FROM PATIENT TO PARAMEDIC: KONNER’S WISH TO SAVE LIVES AS A FIRST RESPONDER
Thirteen-year-old Hawaii Kai wish kid Konner has wanted to be a paramedic since he was just 4 years old. Konner isn’t afraid of hospitals or tough medical situations; as someone with a rare liver condition, he has spent countless hours with medical professionals and is especially in awe of paramedics, whom he calls “the forgotten heroes.” “[Emergency responders] are deeply invested in the safety of themselves and the public they serve,” he explains. “They are constantly trying to improve public and community safety.”
EMS is present in many parts of Konner’s life, and having local paramedics for friends and family has only further fueled his passion for the profession. Although a few years away from officially being able to pursue his career, Konner’s bedroom at home is already outfitted to look like the workplace of his dreams—an ambulance.
Konner’s wish to be a paramedic with Medic One, Seattle Fire Department’s renowned emergency medical response unit, was revealed at ‘Iolani School, where he is a student. “The gathering of the student body just gave the event so much energy,” wish mom Heidi remembers. Although Heidi was keeping the big secret from her son before the reveal, the timing of the event during EMS week meant she was also in for a surprise. “When the heads of the Honolulu EMS Department and off-duty EMT and paramedics arrived… their show of support touched our hearts,” she said. In addition to meeting local paramedics, Konner was fitted into his own Honolulu EMS uniform and given a tour of an ambulance, complete with a rundown of the items essential to the crucial minutes between a call for help and medical attention at a hospital.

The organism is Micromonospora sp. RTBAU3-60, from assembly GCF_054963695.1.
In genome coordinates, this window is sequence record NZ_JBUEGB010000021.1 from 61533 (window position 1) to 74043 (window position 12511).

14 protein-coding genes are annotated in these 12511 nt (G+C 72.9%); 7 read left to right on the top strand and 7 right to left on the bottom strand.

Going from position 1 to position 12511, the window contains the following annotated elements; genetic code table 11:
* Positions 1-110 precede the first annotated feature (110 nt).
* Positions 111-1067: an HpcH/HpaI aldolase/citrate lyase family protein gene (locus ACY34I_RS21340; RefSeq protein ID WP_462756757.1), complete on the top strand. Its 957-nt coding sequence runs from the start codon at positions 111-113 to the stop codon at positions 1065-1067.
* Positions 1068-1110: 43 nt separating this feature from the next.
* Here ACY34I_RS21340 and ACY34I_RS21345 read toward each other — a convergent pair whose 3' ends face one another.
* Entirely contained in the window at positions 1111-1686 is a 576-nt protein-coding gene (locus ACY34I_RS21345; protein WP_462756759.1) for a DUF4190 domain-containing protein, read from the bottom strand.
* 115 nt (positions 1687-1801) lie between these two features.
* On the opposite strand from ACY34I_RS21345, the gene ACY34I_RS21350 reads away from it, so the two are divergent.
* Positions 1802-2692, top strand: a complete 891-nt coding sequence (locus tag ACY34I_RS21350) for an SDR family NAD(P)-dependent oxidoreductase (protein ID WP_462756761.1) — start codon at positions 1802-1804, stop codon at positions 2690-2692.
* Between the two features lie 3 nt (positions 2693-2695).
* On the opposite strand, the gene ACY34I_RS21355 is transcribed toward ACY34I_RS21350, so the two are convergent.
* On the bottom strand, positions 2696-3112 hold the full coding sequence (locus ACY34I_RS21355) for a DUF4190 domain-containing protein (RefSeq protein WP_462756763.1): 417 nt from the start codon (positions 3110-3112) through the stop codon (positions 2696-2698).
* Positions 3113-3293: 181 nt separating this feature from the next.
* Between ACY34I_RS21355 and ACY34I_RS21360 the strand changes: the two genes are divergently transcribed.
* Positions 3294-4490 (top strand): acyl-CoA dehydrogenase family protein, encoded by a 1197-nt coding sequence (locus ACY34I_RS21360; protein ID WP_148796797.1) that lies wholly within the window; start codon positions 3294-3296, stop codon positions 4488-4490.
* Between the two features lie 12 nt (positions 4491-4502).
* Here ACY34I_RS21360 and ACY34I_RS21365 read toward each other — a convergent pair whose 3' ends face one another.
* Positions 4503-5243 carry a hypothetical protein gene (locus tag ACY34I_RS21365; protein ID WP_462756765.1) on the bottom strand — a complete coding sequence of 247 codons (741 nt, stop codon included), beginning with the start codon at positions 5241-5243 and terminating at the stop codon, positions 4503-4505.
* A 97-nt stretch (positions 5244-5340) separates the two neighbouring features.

Konner and his family were extremely grateful to the Honolulu EMS team for their support in his wish reveal. Says Konner, “Thank you for helping with my wish presentation and always being supportive of my passion for joining your ranks someday.”
The location of Konner’s wish come true was also particularly meaningful. When he had been in need of a liver transplant the year prior, his cousin, a former ‘Iolani grad living in Tacoma, Washington, was the perfect match. In Seattle, Konner not only received the life-saving treatment he needed, but also became familiar with local EMS programs like Medic One. This time, Konner returned to Seattle full of excitement; instead of meeting with medical teams for treatment, he was joining their ranks for his wish, going out in the field as part of a team that helps save lives every day.
After suiting up, Konner worked an entire shift with Seattle firefighters and paramedics, receiving a full scope of what goes on in the life of a first responder. He rode along for less serious situations, what the EMS community calls “white cloud situations,” as well as “black cloud” situations that were more serious. Konner recalls that he “was constantly learning,” and was trained in life-saving practices with a manikin patient, performing CPR and intubation, which opens the airways and assists patients who cannot breathe on their own. EMS trainee Konner was also able to learn about how the greater EMS system operates, including the extensive certification and recertification process that ensures paramedics maintain their skills, and the physical and mental strength that goes into his dream career.
Konner and his family have nothing but thanks for the teams who helped coordinate what he calls “the best day ever.” “I eat, live and breathe EMS and talk non-stop about it- now I got to do hands on stuff. [The experience was] just awesome!” he remembers. “Thank you so much for letting me live my dream.”